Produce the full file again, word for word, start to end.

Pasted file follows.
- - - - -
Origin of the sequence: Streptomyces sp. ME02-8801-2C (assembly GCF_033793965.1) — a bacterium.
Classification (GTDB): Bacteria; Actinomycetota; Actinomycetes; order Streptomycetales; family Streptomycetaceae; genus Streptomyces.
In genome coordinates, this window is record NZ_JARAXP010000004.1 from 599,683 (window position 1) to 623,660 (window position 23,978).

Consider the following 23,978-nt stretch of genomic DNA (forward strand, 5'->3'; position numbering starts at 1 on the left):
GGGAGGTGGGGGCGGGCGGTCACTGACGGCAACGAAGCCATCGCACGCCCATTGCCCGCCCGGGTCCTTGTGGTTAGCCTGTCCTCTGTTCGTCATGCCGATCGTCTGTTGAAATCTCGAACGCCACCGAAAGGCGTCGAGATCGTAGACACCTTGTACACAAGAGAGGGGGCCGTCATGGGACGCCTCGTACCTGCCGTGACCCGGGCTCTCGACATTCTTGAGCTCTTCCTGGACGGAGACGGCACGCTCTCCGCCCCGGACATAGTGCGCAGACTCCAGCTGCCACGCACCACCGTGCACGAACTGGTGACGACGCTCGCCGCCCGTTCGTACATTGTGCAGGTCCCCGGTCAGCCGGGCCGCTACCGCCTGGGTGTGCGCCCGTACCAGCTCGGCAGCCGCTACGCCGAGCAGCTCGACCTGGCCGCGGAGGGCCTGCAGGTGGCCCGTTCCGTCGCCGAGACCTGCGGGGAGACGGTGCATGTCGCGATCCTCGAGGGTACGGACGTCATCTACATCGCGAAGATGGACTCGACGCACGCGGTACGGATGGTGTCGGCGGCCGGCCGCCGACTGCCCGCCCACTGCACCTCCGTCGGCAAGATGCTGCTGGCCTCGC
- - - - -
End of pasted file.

Origin of the sequence: Streptomyces sp. ME02-8801-2C (assembly GCF_033793965.1) — a bacterium.
Classification (GTDB): Bacteria; Actinomycetota; Actinomycetes; order Streptomycetales; family Streptomycetaceae; genus Streptomyces.
In genome coordinates, this window is record NZ_JARAXP010000004.1 from 599,683 (window position 1) to 623,660 (window position 23,978).

Consider the following 23,978-nt stretch of genomic DNA (forward strand, 5'->3'; position numbering starts at 1 on the left):
GGGAGGTGGGGGCGGGCGGTCACTGACGGCAACGAAGCCATCGCACGCCCATTGCCCGCCCGGGTCCTTGTGGTTAGCCTGTCCTCTGTTCGTCATGCCGATCGTCTGTTGAAATCTCGAACGCCACCGAAAGGCGTCGAGATCGTAGACACCTTGTACACAAGAGAGGGGGCCGTCATGGGACGCCTCGTACCTGCCGTGACCCGGGCTCTCGACATTCTTGAGCTCTTCCTGGACGGAGACGGCACGCTCTCCGCCCCGGACATAGTGCGCAGACTCCAGCTGCCACGCACCACCGTGCACGAACTGGTGACGACGCTCGCCGCCCGTTCGTACATTGTGCAGGTCCCCGGTCAGCCGGGCCGCTACCGCCTGGGTGTGCGCCCGTACCAGCTCGGCAGCCGCTACGCCGAGCAGCTCGACCTGGCCGCGGAGGGCCTGCAGGTGGCCCGTTCCGTCGCCGAGACCTGCGGGGAGACGGTGCATGTCGCGATCCTCGAGGGTACGGACGTCATCTACATCGCGAAGATGGACTCGACGCACGCGGTACGGATGGTGTCGGCGGCCGGCCGCCGACTGCCCGCCCACTGCACCTCCGTCGGCAAGATGCTGCTGGCCTCGC